Home > Publications . Search All . Browse All . Country . Browse PSC Pubs . PSC Report Series

PSC In The News

RSS Feed icon

Shaefer says complex reasons for poverty make solutions challenging

Anderson discusses excess deaths under Stalin with BBC

More Fulbright Scholars from U-M than from any other research university in the US

More News

Highlights

Apply by 2/23 for Weinberg Population, Development & Climate Change funding

Needham, Hicken, Mitchell and colleagues link maternal social disadvantage and newborn telomere length

New Investigator Mentoring Program. Applications due Mar 1

PSC launches new program to support population scientists across U-M

More Highlights

Next Brown Bag

Mon, March 5, 2018, noon: Judith Seltzer on Family Complexity

Jennifer S. Barber photo

Participation in an Intensive Longitudinal Study with Weekly Web Surveys Over 2.5 Years

Publication Abstract

Barber, Jennifer S., Yasamin Kusunoki, Heather Gatny, and Paul Schulz. 2016. "Participation in an Intensive Longitudinal Study with Weekly Web Surveys Over 2.5 Years." Journal of Medical Internet Research, 18(6): e105.

The ubiquitous nature of communication technologies such as PCs, smartphones, and other mobile devices has increased researchers' ability to collect more frequent longitudinal data. But little is known about the differences between respondents who complete such frequently administered surveys and respondents who do not. Here we analyzed data from the Relationship Dynamics and Social Life (RDSL) study, which collected weekly web-based survey interviews for 2.5 years on factors shaping the dynamics of sexual behavior among 18- and 19-year old women - including their contraceptive use and pregnancies. We examined respondent characteristics and behaviors associated with continued and on-time participation in the study. We found background respondent characteristics measured at baseline were associated with the number of days respondents remained enrolled in the study, the number of interviews they completed, and the odds that they were late completing interviews. In addition, we found that changes in pregnancy-related behaviors reported in the weekly interviews were associated with higher levels of late interview completion, but lower levels of study attrition. Our analyses suggest that respondents who experience the behaviors measured by the study may maintain higher participation levels than respondents who do not.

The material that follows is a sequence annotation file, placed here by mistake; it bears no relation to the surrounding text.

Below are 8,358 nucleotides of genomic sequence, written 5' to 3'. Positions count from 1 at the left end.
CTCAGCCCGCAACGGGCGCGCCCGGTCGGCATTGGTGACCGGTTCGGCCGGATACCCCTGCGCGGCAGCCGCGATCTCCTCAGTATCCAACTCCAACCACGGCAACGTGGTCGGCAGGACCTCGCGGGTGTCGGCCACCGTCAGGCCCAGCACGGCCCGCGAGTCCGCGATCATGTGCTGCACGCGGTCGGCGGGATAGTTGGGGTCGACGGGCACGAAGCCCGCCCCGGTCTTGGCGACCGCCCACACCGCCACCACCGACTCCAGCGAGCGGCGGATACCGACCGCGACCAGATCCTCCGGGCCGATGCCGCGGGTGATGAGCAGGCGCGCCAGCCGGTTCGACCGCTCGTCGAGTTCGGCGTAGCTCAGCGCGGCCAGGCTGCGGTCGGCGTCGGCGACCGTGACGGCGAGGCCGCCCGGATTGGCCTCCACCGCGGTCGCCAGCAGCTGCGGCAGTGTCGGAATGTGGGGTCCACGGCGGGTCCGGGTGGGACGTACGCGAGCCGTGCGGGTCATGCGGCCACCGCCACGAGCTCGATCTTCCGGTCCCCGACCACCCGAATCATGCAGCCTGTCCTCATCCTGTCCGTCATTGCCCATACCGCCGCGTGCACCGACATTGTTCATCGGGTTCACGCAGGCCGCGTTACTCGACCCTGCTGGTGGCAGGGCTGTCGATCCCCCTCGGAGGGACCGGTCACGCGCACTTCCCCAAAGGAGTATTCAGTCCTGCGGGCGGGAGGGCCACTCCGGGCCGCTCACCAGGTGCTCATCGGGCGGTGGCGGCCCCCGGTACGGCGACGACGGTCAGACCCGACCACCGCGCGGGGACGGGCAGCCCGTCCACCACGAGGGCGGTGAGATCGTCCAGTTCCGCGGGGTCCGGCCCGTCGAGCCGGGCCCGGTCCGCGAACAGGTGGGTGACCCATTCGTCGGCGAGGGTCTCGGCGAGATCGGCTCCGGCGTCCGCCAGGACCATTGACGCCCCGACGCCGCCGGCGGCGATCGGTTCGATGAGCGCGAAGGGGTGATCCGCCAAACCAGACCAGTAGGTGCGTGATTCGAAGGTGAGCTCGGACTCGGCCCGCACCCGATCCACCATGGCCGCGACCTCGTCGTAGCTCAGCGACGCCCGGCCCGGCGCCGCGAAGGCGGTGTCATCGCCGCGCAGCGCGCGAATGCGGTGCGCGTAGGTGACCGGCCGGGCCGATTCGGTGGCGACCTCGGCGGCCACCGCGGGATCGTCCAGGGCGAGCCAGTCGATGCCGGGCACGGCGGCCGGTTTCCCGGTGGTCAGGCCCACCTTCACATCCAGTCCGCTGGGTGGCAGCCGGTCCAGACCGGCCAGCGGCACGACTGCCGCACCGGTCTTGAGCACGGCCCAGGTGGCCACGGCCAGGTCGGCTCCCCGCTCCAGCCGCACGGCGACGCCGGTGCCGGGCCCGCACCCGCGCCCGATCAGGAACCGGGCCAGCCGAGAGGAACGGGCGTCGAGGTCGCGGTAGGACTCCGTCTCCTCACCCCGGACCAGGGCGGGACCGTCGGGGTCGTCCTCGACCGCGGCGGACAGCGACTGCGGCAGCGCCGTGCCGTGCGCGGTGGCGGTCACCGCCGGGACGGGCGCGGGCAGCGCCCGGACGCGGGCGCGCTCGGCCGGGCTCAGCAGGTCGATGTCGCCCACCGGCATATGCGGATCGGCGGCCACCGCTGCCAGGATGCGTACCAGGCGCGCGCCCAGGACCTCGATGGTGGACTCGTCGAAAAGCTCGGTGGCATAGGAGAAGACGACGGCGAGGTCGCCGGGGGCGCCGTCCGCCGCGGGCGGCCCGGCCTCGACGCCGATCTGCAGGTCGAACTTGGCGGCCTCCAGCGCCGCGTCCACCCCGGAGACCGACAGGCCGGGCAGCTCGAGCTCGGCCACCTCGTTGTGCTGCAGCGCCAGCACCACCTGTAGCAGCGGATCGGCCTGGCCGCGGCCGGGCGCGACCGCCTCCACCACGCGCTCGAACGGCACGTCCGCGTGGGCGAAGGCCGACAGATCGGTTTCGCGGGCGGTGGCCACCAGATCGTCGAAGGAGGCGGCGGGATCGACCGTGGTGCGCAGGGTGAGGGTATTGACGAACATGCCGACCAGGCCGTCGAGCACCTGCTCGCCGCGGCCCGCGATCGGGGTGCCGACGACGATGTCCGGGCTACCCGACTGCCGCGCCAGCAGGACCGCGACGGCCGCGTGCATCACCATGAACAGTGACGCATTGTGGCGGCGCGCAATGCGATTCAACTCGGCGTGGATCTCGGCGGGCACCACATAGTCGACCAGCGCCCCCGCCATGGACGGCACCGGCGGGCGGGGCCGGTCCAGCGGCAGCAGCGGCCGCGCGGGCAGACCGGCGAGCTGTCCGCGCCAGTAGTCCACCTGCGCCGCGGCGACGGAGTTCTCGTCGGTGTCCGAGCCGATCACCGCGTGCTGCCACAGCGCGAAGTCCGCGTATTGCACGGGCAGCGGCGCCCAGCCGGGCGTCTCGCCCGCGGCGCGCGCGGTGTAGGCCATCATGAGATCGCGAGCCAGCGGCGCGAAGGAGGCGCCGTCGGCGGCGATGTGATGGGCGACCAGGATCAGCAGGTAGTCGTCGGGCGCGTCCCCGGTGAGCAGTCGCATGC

DOI:10.2196/jmir.5422 (Full Text)

PMCID: PMC4937177. (Pub Med Central)

Browse | Search : All Pubs